UBC Publications

UBC Publications

UBC Publications

UBC Reports Jan 31, 1964

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V AN COUVER      8,       B.C.
The Senate of the University of
British Columbia has approved
new regulations affecting admission and re-admission to the University.
The regulations are effective immediately and will apply to students entering the University in
September, 1964.
The new regulations are as follows:
To be eligible for admission a
student must have full standing on
High School Graduation (University Programme) of British Columbia. (Students from outside British
Columbia are required to present
a minimum standing equivalent to
Grade 13 B.C.). The University
will admit, however, only those
students whose records indicate
that they have a reasonable chance
of success.
The University will accept, to
the first year of University following Grade 12, students in the following categories:
(A) students from an accredited
secondary school who are recommended in each subject of Grade
12 on first attempt;
(B) students who obtain on first
attempt an average of 60 per cent
in a full set of examinations (English 40, literature and language,
and the terminal examinations in
three major subjects) conducted
by the B.C. Department of Education;
(C) students selected from those
who do not come in categories (a)
and (b) but whose overall secondary school reports, in the opinion
of the University, are satisfactory.*
(A) A student who passes in
fewer than 6 units (2 courses) in
the first year of University following Grade 12 will not be permitted
to re-enrol at University to repeat
the studies of that year. Consideration will be given to re-admitting
a student in this category following
his satisfactory completion of
Grade 13 or its equivalent. A student who passes 6 units, while
not receiving credit in the year,
may re-enrol on probation to repeat his studies but during the
subsequent session may be required to withdraw at any time
for unsatisfactory  progress.
(B) A student in the first year
who obtains credit for only 9 units
on a full program will be re-admitted on probation but during the
subsequent session may be required at any time to withdraw
for unsatisfactory progress.
Mr. Ba-3il F. Stuart-otubbs,
4243 W. 14th Ave., BA 52
Vancouver S, B. C.
(C) A student at any level of
University study who fails for a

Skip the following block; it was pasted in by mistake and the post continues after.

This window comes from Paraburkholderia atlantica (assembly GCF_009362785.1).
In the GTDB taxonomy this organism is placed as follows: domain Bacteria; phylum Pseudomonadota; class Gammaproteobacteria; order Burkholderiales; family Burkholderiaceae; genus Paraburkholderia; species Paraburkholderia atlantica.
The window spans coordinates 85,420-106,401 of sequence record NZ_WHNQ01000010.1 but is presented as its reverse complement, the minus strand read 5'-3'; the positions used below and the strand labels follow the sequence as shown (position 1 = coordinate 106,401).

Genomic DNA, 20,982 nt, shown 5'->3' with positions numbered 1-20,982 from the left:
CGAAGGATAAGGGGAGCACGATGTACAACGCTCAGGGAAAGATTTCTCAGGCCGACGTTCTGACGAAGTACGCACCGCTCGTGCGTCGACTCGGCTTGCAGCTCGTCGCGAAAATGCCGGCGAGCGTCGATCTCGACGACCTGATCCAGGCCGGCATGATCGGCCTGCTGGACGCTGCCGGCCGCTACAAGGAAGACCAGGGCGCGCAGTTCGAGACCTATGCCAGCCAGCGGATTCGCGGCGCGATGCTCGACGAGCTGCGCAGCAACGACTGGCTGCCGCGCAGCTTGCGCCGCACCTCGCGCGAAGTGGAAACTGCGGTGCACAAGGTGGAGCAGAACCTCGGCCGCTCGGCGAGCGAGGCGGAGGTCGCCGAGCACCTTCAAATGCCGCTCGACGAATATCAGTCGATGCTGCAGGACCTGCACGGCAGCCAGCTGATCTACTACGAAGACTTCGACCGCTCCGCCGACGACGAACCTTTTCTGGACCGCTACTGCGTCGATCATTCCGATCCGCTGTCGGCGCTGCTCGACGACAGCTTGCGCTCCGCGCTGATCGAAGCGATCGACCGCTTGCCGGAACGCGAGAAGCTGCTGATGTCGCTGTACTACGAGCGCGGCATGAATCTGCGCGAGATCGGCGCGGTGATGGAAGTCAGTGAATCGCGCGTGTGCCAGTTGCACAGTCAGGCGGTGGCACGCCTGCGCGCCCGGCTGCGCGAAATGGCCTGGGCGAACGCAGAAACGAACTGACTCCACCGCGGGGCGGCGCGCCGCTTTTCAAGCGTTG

second time whether in repeating
a year or in a later year, will be required to withdraw from the University; he may be re-admitted
after a period of at least one year
if his appeal to Senate is supported
by the Committee on Admissions
of the Faculty concerned and upheld by Senate.*
(I) Experience has shown that
approximately 50 per cent of students admitted with a standing, in
the range 50-60 per cent have a
reasonable chance of success in
the first year. The University will
seek to select and.admit these students.
(II) There is evidence to indicate that some students who require two or more attempts to
complete successfully an academic
subject or subjects of their Grade
12 program have little chance of
success at University. The University will attempt to identify and
reject these applicants.
(III) Present regulations require
the withdrawal of a student who
fails in consecutive years but in
the faculty of arts, for example,
these regulations would not prohibit alternate passing and failing.
UBC's Board of Governors announced on January 20 that student fees would be increased between $50 and $60, according to
The fee increases will be effective July 1, 1964, and provide for
an increase in summer session fees
The Board of Governors said the
decision to increase fees was taken*
in the light of UBC's financial requirements, the necessity of increasing revenues from all sources,
the present relationship of student
fees at UBC to those elsewhere
in Canada (in general, UBC fees
are significantly lower than the
national average), and the availability of bursaries and loan funds
for the support of qualified students who need assistance.
Faculties in which fees have
been increased by $50 are as follows: arts, science, agriculture,
education, commerce and business
administration, and graduate
Faculties in which fees have increased $60 are: applied science,
law, medicine, pharmacy and forestry.